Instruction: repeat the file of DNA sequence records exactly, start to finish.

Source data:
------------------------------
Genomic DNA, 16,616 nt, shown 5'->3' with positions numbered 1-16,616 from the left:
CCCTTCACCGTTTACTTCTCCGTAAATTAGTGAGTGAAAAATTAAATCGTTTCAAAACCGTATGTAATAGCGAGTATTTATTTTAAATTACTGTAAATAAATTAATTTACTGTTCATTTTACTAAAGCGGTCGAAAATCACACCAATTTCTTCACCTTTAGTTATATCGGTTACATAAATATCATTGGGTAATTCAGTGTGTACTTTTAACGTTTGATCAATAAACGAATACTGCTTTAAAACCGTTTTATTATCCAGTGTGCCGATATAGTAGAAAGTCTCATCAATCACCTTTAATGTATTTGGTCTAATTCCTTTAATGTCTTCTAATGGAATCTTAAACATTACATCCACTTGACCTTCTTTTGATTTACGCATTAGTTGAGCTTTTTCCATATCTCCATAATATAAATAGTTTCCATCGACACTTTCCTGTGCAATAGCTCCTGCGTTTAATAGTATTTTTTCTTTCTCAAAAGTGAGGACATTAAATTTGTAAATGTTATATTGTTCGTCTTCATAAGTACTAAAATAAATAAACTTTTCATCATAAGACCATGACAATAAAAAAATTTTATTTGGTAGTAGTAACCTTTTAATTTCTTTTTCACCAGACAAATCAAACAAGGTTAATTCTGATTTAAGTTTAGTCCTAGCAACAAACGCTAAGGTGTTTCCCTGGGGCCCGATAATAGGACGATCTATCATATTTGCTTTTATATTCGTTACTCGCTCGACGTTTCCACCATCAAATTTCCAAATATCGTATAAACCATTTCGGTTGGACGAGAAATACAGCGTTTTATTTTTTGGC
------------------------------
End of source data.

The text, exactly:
Genomic DNA, 16,616 nt, shown 5'->3' with positions numbered 1-16,616 from the left:
CCCTTCACCGTTTACTTCTCCGTAAATTAGTGAGTGAAAAATTAAATCGTTTCAAAACCGTATGTAATAGCGAGTATTTATTTTAAATTACTGTAAATAAATTAATTTACTGTTCATTTTACTAAAGCGGTCGAAAATCACACCAATTTCTTCACCTTTAGTTATATCGGTTACATAAATATCATTGGGTAATTCAGTGTGTACTTTTAACGTTTGATCAATAAACGAATACTGCTTTAAAACCGTTTTATTATCCAGTGTGCCGATATAGTAGAAAGTCTCATCAATCACCTTTAATGTATTTGGTCTAATTCCTTTAATGTCTTCTAATGGAATCTTAAACATTACATCCACTTGACCTTCTTTTGATTTACGCATTAGTTGAGCTTTTTCCATATCTCCATAATATAAATAGTTTCCATCGACACTTTCCTGTGCAATAGCTCCTGCGTTTAATAGTATTTTTTCTTTCTCAAAAGTGAGGACATTAAATTTGTAAATGTTATATTGTTCGTCTTCATAAGTACTAAAATAAATAAACTTTTCATCATAAGACCATGACAATAAAAAAATTTTATTTGGTAGTAGTAACCTTTTAATTTCTTTTTCACCAGACAAATCAAACAAGGTTAATTCTGATTTAAGTTTAGTCCTAGCAACAAACGCTAAGGTGTTTCCCTGGGGCCCGATAATAGGACGATCTATCATATTTGCTTTTATATTCGTTACTCGCTCGACGTTTCCACCATCAAATTTCCAAATATCGTATAAACCATTTCGGTTGGACGAGAAATACAGCGTTTTATTTTTTGGC